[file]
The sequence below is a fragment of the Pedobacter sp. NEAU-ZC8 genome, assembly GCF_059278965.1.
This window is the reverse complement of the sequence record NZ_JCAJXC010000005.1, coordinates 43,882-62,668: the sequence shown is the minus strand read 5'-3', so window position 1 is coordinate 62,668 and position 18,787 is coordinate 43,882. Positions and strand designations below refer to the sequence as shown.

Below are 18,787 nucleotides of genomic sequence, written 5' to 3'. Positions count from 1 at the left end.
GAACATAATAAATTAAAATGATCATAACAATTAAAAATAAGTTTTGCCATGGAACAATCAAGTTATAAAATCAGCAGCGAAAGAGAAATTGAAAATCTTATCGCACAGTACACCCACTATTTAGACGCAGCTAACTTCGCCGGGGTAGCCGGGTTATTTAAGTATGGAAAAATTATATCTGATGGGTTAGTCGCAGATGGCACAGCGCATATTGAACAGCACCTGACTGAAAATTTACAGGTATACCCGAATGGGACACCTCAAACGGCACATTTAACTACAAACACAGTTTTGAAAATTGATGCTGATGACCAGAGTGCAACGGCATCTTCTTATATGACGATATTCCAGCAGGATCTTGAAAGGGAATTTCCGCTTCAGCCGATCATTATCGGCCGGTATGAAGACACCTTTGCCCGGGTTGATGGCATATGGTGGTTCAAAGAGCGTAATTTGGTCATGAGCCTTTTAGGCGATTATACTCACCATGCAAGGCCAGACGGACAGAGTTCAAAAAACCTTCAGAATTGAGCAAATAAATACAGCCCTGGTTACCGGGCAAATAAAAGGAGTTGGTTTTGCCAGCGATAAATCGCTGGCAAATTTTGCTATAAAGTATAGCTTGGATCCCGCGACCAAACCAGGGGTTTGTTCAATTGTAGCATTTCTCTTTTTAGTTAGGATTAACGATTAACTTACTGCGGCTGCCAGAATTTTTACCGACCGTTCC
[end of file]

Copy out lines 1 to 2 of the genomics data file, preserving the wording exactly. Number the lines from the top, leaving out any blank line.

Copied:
The sequence below is a fragment of the Pedobacter sp. NEAU-ZC8 genome, assembly GCF_059278965.1.
This window is the reverse complement of the sequence record NZ_JCAJXC010000005.1, coordinates 43,882-62,668: the sequence shown is the minus strand read 5'-3', so window position 1 is coordinate 62,668 and position 18,787 is coordinate 43,882. Positions and strand designations below refer to the sequence as shown.